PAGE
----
The Big Cats
The Big Cats classroom is often noisy, exciting, messy and full of little egos vying for supremacy in the environment; just the way it should be for ages from 4 and 1/2. The teacher is seeking to help them develop to the next level; which means working with others works better than working alone. This ego centric stage is incredibly important to honour as it sets up the healthy sense of self worth that carries us through life. This stage is about hands-on concrete experience of the world where our senses tell us how to experience the world. The Prep classroom has many of the same elements of the Pre-prep as many children need longer than expected to get comfortable understanding themselves in this shared space with others.
Consequently the room has two features to the choices in design and organization of the space, resources, teaching and learning.
1) Accepting that Big Cats need time and opportunity to explore their own personal needs and passions; e.g: free play, physical space choices and places to run around, an opportunity to call out and share ideas and thoughts.
2) Aspiring to guide the Big Cats through experiences that help them connect to others beyond their immediate self; e.g: moving to rule based play, learning how to sit in fixed space and how to wait to speak.
It is an imperative to let this development group have this balance in their day, time to sit on the mat and learn how to work with others combined with time to follow their own wishes and needs; time is key. Once they show this readiness it is in indicator that it is time to move to the Rule Oriented Penguin Room.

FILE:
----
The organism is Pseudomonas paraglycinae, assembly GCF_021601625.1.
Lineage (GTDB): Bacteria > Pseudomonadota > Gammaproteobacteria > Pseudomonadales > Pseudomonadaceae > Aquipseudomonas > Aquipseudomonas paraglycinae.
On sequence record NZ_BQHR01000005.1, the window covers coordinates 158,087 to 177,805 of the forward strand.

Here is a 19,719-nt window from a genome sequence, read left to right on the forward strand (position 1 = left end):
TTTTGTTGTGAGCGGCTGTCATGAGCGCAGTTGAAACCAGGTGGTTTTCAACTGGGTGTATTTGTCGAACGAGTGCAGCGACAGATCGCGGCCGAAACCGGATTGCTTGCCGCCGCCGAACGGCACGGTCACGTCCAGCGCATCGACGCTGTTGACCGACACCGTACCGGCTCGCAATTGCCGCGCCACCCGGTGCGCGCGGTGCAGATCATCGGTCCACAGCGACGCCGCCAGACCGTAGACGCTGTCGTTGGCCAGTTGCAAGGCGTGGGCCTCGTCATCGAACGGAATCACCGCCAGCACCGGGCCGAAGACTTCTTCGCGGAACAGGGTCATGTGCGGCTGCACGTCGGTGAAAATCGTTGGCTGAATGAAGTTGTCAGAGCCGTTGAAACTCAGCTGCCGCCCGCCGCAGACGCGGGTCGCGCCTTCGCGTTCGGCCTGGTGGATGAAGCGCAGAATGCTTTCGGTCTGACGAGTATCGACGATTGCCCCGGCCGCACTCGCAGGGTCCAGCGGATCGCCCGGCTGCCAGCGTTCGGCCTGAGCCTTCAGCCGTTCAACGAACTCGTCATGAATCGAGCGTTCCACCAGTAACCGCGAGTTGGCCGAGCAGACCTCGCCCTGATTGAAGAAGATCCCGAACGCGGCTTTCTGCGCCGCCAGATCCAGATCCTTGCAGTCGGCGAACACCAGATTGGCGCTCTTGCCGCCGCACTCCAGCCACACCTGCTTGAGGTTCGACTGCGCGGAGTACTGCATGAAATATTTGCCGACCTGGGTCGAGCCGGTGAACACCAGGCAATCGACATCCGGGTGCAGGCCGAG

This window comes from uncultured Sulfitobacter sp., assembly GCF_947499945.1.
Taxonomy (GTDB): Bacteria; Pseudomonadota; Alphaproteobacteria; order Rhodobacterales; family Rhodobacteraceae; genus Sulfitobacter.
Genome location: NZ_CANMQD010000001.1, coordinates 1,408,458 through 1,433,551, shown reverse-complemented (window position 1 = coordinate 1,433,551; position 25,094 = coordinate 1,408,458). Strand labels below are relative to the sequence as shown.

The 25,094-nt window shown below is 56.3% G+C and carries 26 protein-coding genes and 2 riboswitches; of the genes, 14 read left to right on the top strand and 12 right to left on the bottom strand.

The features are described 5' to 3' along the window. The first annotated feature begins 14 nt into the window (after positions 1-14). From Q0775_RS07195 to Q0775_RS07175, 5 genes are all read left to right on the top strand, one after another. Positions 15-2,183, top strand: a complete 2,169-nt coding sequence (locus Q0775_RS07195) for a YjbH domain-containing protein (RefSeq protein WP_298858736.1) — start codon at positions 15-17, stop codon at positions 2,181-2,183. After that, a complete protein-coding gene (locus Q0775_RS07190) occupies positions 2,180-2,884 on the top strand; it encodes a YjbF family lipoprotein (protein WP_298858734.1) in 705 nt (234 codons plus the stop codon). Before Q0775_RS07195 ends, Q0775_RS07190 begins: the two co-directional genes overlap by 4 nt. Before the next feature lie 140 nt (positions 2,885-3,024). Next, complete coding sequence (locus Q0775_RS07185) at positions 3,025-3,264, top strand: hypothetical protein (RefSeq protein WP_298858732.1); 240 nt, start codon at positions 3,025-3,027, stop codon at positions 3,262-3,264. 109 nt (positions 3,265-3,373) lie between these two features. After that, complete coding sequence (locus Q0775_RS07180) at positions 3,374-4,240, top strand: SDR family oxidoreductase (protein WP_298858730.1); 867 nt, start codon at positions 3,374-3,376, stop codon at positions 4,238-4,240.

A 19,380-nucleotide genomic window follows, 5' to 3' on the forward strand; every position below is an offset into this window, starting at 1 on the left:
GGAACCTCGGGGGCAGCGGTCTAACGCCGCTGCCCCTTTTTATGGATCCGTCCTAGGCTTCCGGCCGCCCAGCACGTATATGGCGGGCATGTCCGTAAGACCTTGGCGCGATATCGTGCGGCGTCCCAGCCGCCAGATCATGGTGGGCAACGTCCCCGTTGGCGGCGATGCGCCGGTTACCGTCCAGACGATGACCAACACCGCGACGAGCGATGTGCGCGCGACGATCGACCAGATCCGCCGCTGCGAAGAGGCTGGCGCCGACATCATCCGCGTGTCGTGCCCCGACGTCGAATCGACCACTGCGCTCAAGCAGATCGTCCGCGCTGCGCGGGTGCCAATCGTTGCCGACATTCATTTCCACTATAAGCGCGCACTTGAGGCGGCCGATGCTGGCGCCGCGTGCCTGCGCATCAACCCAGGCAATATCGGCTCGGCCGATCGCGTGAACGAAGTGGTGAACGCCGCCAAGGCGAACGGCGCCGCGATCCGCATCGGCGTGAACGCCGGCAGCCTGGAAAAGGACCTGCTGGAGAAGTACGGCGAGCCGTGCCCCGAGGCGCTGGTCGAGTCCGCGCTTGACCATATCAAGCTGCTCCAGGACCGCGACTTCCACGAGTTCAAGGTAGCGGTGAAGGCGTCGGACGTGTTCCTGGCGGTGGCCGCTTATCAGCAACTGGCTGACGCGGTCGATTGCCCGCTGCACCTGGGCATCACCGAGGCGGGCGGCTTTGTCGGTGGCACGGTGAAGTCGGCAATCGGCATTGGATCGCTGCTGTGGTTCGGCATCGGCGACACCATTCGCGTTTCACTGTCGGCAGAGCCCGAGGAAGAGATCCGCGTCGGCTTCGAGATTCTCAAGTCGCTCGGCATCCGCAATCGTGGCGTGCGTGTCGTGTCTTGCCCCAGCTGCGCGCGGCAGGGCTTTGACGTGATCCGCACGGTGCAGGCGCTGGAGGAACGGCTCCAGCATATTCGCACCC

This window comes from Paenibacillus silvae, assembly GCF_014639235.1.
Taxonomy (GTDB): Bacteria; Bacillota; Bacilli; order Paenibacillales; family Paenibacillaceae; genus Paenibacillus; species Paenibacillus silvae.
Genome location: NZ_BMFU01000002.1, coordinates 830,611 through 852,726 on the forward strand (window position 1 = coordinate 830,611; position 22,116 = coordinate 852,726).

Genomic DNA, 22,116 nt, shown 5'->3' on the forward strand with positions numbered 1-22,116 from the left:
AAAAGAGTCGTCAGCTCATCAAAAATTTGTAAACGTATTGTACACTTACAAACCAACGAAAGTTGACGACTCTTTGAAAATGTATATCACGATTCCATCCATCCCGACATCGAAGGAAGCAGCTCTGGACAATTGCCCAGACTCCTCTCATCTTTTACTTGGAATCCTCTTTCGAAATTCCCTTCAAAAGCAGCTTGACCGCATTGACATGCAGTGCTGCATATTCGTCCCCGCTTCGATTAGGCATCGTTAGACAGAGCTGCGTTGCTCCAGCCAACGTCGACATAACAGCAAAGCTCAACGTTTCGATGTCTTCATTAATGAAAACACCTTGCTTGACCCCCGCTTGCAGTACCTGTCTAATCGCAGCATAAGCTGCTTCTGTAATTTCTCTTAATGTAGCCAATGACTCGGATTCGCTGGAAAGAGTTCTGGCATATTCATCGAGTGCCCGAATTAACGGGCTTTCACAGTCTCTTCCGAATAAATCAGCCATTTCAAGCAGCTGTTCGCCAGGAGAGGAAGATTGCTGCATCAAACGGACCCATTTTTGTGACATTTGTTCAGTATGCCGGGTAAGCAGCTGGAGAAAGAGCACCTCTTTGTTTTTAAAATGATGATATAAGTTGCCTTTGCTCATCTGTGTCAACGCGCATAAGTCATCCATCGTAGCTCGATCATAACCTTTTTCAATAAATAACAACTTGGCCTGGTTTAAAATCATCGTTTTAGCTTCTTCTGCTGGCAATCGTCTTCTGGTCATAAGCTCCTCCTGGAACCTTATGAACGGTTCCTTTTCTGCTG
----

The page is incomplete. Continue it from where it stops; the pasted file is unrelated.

This developmental age has no notion of time beyond immediate experience. This has an impact on a number of decisions:
Although BIS is focussed on intrinsic motivation as a core principle, we can not fight the need for immediate consequences for this group. This means that we need a way to help the Big Cat understand that some behaviours work for them in the group and some don’t. They get no behaviour success out of conflict resolution and discussion as they don’t remember what happened at break, they don’t remember who was standing there or what they did. These time dependent strategies give them no immediate feedback. They need a response to what happens that is based on a classic consequence system that happens as soon as the issue emerges, without it being a fear based consequence, merely something that works as a currency for them to measure against. Both the child who receives the consequence and the child who was hurt by the incident can get instant results and feel heard and safe. At the same time the teacher verbally resolves the conflict, modelling a second person perspective, demonstrating them the next mode of development; caring and negotiating works better.